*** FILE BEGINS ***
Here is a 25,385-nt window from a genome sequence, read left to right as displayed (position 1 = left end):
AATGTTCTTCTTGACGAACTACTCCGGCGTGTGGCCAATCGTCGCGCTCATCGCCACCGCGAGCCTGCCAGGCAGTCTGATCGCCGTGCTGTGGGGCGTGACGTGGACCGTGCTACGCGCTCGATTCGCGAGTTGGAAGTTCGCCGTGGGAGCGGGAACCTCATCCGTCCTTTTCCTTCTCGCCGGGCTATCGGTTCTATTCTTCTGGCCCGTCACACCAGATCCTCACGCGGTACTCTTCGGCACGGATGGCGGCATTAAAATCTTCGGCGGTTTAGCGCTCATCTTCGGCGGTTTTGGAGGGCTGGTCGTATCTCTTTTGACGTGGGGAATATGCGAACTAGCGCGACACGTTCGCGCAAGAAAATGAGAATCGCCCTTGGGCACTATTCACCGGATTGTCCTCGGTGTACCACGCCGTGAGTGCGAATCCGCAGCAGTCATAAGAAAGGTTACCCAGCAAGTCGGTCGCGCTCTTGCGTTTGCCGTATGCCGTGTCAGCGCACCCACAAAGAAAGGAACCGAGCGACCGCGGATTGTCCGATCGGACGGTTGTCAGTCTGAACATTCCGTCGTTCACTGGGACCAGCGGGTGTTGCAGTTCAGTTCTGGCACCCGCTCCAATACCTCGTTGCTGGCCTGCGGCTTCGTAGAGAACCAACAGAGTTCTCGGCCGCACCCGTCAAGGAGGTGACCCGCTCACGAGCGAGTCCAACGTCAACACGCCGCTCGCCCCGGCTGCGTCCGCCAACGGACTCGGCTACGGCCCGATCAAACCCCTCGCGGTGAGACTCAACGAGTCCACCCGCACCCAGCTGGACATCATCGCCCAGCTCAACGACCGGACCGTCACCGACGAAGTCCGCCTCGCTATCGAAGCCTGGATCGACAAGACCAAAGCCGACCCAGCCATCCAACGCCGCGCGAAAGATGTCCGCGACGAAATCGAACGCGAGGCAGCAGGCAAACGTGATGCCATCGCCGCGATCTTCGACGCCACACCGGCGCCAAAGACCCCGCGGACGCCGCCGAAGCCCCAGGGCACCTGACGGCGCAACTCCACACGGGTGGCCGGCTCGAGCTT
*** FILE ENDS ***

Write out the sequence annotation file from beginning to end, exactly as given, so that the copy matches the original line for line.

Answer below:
Here is a 25,385-nt window from a genome sequence, read left to right as displayed (position 1 = left end):
AATGTTCTTCTTGACGAACTACTCCGGCGTGTGGCCAATCGTCGCGCTCATCGCCACCGCGAGCCTGCCAGGCAGTCTGATCGCCGTGCTGTGGGGCGTGACGTGGACCGTGCTACGCGCTCGATTCGCGAGTTGGAAGTTCGCCGTGGGAGCGGGAACCTCATCCGTCCTTTTCCTTCTCGCCGGGCTATCGGTTCTATTCTTCTGGCCCGTCACACCAGATCCTCACGCGGTACTCTTCGGCACGGATGGCGGCATTAAAATCTTCGGCGGTTTAGCGCTCATCTTCGGCGGTTTTGGAGGGCTGGTCGTATCTCTTTTGACGTGGGGAATATGCGAACTAGCGCGACACGTTCGCGCAAGAAAATGAGAATCGCCCTTGGGCACTATTCACCGGATTGTCCTCGGTGTACCACGCCGTGAGTGCGAATCCGCAGCAGTCATAAGAAAGGTTACCCAGCAAGTCGGTCGCGCTCTTGCGTTTGCCGTATGCCGTGTCAGCGCACCCACAAAGAAAGGAACCGAGCGACCGCGGATTGTCCGATCGGACGGTTGTCAGTCTGAACATTCCGTCGTTCACTGGGACCAGCGGGTGTTGCAGTTCAGTTCTGGCACCCGCTCCAATACCTCGTTGCTGGCCTGCGGCTTCGTAGAGAACCAACAGAGTTCTCGGCCGCACCCGTCAAGGAGGTGACCCGCTCACGAGCGAGTCCAACGTCAACACGCCGCTCGCCCCGGCTGCGTCCGCCAACGGACTCGGCTACGGCCCGATCAAACCCCTCGCGGTGAGACTCAACGAGTCCACCCGCACCCAGCTGGACATCATCGCCCAGCTCAACGACCGGACCGTCACCGACGAAGTCCGCCTCGCTATCGAAGCCTGGATCGACAAGACCAAAGCCGACCCAGCCATCCAACGCCGCGCGAAAGATGTCCGCGACGAAATCGAACGCGAGGCAGCAGGCAAACGTGATGCCATCGCCGCGATCTTCGACGCCACACCGGCGCCAAAGACCCCGCGGACGCCGCCGAAGCCCCAGGGCACCTGACGGCGCAACTCCACACGGGTGGCCGGCTCGAGCTT